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Thanks I will see. This might sound like a stupid question but how do I drive her forward with my seat?
 

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Thank you Kevinshorses. I do not have a curb strap on her bridle. The one time I did she fought it really bad so I took it off. She does stop when I ask her to. Thank you so much for saying that you like her. I use a sweet iron bit with copper inlay with her. Do you think just another regular saddle pad will help her? If I change my saddle what kind of saddle do you think I need for her?
If it is a curb bit then you need a curb strap to make it work properly. Yopu can try a snaffle if she doesn't like the curb action however she didn't like a saddle once upon a time either and she got over that with a little training. I think another pad will help add some room between the gullet and the withers. If you change saddles look at a Corriente saddle (google them). They have the best quality/price ratio of any factory saddle.
 

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Another saddle would be your best bet...but in this economy not everyone can afford to buy whole new saddle right away. Measure her out and save up but in the mean time, get a riser pad or another saddle pad with build up in it. Basically its just extra padding to buffer between the saddle and the horses back.
 

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To Kevinshorses I use a snaffle bit on her. Broken snaffle bit.

I will look into getting another saddle pad until I can have her measured and me and see about having a saddle made for the both of us. I will look into the Corriente saddle.
 

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At first I thought there was no space either and so I enlarged the photo. The line furthest right is the space at the very beginning of the saddle. The line to the left is further back more under the saddle. It appears as though the spacing is okay, although you could have someone else around you look at it for a better opinion. I personally think it may be something else like, you not sitting evenly(even the slightest bit can throw a horse off), her being lazy or just not having the energy, or maybe even not proper cueing. When you ask a horse to trot you are supposed to 'drive' her forward with pretty dramatic seat movement and leg pressure... Good luck finding a solution!!! :D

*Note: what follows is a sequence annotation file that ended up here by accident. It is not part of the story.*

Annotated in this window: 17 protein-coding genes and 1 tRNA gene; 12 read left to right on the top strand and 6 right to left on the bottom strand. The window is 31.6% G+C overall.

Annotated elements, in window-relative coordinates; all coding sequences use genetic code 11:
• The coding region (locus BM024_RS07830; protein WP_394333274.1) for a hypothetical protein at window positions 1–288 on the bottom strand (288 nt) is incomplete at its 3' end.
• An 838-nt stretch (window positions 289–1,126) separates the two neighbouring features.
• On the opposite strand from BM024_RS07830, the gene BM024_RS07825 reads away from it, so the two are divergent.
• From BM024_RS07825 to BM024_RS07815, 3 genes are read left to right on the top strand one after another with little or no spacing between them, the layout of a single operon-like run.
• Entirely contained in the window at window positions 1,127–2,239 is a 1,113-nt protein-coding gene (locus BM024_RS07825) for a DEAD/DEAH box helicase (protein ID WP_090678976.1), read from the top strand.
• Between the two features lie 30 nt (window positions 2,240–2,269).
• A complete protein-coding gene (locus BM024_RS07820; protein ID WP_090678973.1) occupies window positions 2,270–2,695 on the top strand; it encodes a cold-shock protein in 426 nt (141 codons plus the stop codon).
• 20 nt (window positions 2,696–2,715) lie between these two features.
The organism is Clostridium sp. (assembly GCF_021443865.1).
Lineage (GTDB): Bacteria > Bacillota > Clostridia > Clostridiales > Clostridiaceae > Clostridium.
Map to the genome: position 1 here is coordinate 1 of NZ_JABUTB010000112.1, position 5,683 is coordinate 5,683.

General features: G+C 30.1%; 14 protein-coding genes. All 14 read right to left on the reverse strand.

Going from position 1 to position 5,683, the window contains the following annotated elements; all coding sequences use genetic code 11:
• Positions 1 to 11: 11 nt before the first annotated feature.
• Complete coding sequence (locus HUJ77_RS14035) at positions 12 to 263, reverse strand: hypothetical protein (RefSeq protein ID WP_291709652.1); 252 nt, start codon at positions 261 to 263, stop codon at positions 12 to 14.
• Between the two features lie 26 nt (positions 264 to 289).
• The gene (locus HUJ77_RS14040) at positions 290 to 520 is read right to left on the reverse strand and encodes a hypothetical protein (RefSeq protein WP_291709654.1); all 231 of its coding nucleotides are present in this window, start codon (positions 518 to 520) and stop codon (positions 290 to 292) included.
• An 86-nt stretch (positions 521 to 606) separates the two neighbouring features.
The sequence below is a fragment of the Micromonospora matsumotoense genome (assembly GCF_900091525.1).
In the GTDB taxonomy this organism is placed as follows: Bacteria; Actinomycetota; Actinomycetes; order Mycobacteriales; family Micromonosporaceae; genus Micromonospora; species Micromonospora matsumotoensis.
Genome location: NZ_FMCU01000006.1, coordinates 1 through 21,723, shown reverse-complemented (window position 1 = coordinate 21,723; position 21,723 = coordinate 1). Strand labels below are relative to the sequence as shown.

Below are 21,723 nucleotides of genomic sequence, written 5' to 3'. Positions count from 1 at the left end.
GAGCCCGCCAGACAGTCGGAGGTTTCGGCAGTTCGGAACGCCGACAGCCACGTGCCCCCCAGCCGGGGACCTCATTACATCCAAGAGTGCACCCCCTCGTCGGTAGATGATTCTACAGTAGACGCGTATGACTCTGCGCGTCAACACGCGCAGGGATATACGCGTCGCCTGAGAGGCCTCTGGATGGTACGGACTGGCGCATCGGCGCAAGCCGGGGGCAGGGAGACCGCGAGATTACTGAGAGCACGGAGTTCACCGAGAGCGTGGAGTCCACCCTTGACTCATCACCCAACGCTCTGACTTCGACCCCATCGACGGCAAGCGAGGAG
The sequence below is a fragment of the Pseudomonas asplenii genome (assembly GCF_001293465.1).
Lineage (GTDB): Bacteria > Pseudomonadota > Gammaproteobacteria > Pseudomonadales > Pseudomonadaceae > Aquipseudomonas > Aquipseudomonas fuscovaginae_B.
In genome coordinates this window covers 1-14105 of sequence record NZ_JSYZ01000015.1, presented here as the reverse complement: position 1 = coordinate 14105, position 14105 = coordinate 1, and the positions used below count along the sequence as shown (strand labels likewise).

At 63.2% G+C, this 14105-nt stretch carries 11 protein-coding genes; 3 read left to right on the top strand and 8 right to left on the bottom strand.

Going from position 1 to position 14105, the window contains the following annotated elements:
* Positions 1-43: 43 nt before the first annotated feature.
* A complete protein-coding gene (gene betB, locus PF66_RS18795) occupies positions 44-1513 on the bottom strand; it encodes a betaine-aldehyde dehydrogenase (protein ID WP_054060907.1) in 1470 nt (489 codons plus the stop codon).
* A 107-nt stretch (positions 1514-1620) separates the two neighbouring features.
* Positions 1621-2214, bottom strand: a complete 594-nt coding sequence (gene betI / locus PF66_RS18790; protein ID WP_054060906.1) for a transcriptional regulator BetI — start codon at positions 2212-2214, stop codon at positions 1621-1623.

To everyone that replied thank you. I will see about getting another pad when I get my next paycheck. To AQHA13 you said to drive her forward with my seat can you explain to me what you mean by that. If anyone can explain it I would appreciate it a lot. Judging from my first photo am I sitting correctly on her. Is my leg bent to much? I have been riding for a while but never with a riding instructor. I am thinking about riding some english with an instructor in the spring do you think that would help me to be more balanced?
 

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To Kevinshorses I use a snaffle bit on her. Broken snaffle bit.

I will look into getting another saddle pad until I can have her measured and me and see about having a saddle made for the both of us. I will look into the Corriente saddle.

In the picture with her just wearing the saddle the bit is a curb and I couldn't see the bit in the picture of you riding her. I don't agree with having a saddle built for one specific horse. Get one with the correct bars for the type of horses you are most likely to ride. Riosdad was right when he said that western saddles depend on the pads for proper fit. I ride a lot of horses with the same saddle and could no way afford to have a saddle for every horse. A high-quality saddle will last many horse lifetimes and horses backs change as they age and depending on body condition.
 

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Discussion Starter #16
Right now she is my only riding horse. The only other one that I will ride will be Caddo and that is still 14 months away. I start riding them when they are 2 years old but they will have a saddle and bit on at 20 months.
 

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I don't agree with having a saddle built for one specific horse. Get one with the correct bars for the type of horses you are most likely to ride. Riosdad was right when he said that western saddles depend on the pads for proper fit. I ride a lot of horses with the same saddle and could no way afford to have a saddle for every horse. A high-quality saddle will last many horse lifetimes and horses backs change as they age and depending on body condition.
I agree. I drool over the Wintec Easy Gullet system--they need to make something like that for western saddles.